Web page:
Using code review in different ways for different people makes sense. For developers creating code that are more likely to benefit from help (and for which the end product is more likely to benefit from more eyes looking at the code) the code review can be more comprehensive. For developers working on code that we have evidence will not benefit from code reviews, do less, or no code review.
As mentioned above in some cases software code review is similar to part of the process for creating the final product, it is not an outside-the-process inspection after the fact. For example, if developers chose what to review that is similar to either coaching (look at this cool thing I did so you can learn and use it) or consulting a colleague when you are not sure what to do (look at this code and this need – I can’t figure out a way to accomplish x or this way I accomplish x seems like it should be improved, can you help improve it).
Another case can be similar to coaching people who are being brought up to being “fully autonomous” (conceptually). So in some cases it would be like having a person doing new tasks (waiting on a table, completing a heart transplant or whatever) and having an expert watching to
- give them guidance after the fact on what they noticed by sharing their thoughts
- be able to discuss the situation with the employee after the fact based on first hand knowledge (I wasn’t sure what to do, but I did x – is that right, what should have done instead…)
- just take over and do whatever needs to be done if that is required based on how things unfold
There are also simple kinds of learning that are also benefits of code review
- less experienced (in general or on some particular area or item) people can gain insight from those with more knowledge on good tactics or strategies.
- people can learn from seeing what others do (those more skilled or even just with different ideas on how to attack something)
If code reviews are finding simple errors of the “inspection catching a bug to achieve quality” that is likely largely (but maybe not completely given the complexity of the task) an issue that should be addressed by improving the processes. My guess is in a very well operating software development system (focused on Deming, good software practices…) code review would not be needed to inspect for quality. Largely, I believe it would be replaced by a very similar practice that just seems less “inspection-like” – one where developers ask for guidance when needed: asking for confirmation that this tricky code does in fact seem a good solution to the task at hand and ask to present some code others may benefit from seeing when needed.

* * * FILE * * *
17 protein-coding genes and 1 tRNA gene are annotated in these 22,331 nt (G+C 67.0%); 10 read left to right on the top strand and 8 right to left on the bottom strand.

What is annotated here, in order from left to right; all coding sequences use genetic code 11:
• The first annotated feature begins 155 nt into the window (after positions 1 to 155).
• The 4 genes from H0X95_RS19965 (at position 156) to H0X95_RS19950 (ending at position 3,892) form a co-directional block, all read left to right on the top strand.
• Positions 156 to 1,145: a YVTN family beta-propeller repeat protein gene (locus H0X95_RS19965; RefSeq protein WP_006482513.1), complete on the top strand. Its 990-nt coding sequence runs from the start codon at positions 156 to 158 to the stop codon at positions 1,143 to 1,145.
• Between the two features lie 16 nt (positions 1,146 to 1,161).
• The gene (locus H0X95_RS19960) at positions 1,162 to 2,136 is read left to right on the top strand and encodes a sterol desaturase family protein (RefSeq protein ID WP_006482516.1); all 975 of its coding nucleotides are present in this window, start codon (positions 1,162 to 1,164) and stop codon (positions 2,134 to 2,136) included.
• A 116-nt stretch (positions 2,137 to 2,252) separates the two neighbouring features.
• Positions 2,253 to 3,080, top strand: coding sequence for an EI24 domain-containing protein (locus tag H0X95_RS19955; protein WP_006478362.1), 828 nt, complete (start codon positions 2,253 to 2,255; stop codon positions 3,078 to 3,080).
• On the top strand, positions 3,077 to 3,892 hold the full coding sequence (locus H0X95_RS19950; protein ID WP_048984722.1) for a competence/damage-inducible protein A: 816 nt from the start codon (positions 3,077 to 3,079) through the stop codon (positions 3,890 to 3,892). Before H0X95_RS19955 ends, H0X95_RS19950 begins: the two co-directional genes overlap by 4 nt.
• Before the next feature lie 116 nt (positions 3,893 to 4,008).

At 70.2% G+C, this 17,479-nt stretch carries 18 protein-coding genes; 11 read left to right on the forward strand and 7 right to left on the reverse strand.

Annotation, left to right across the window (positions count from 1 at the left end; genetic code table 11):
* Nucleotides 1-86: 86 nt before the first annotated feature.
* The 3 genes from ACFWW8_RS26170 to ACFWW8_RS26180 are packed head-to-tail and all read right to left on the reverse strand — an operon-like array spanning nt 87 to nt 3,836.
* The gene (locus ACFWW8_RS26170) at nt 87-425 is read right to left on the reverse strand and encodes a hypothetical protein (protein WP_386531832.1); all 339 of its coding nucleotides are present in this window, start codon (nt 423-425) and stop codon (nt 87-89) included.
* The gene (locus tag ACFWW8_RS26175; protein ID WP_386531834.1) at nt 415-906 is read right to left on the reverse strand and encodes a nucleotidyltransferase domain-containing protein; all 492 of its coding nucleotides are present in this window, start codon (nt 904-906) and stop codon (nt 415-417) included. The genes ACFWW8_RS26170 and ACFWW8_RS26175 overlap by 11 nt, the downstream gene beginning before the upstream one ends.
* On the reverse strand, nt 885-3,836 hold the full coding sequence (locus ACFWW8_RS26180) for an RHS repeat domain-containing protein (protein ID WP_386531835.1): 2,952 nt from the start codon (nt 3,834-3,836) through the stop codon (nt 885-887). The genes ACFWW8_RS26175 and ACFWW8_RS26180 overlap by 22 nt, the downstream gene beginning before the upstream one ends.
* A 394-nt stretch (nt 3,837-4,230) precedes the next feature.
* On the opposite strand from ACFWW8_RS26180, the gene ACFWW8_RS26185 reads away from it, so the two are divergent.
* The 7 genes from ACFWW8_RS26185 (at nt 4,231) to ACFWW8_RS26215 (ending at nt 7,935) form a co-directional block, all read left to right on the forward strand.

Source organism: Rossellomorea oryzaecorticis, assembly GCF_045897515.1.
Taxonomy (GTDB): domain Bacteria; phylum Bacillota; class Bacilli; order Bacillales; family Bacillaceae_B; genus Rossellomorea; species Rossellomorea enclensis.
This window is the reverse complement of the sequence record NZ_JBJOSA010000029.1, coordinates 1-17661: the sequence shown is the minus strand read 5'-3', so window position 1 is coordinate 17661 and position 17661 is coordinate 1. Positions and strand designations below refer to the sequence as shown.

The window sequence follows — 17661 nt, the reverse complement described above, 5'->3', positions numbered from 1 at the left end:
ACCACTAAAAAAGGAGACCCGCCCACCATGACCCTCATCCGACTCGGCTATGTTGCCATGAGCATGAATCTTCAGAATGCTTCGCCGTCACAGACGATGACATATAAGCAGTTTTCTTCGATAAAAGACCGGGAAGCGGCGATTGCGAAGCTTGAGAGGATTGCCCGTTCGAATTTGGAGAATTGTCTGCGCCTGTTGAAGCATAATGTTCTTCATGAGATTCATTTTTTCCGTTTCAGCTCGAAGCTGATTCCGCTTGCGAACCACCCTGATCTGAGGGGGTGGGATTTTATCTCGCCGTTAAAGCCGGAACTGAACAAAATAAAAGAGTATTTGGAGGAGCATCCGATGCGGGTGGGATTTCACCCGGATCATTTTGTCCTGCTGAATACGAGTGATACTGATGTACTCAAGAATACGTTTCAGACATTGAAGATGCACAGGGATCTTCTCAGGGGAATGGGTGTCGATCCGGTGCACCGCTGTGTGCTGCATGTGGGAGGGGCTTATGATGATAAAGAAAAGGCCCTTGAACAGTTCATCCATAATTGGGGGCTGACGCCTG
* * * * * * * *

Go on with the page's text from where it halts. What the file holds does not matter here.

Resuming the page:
In my experience code reviews are worthwhile. In my experience they have been not 100% inspection but instead code selected by the developer to be reviewed based on their knowledge that doing so may provide value. This is fairly different from the idea of inspection at the end of a process to separate the defects from the good items to remove defective items from those that will be delivered to customers. Though I can see how they could be seen as similar processes.
Most importantly, organization should think about what works best in their system. And thinking about the idea of eliminating inspection to achieve quality by instead improving the processes to produce quality without inspection is a sensible aim. How that manifests in your organization needs to be a matter of thought and experimentation. And it may well change over time as your organization changes.
I would be interested in other’s thoughts about how to view software code reviews within a Deming management mindset. Please add your comments below.
Related: Deming’s Management Practices and Software Development – What’s Deming Got to Do With Agile Software Development and Kanban – Code Reviews Don’t Produce Quality Code – Improving Software Development with Automated Tests – Customer Focus with a Deming Perspective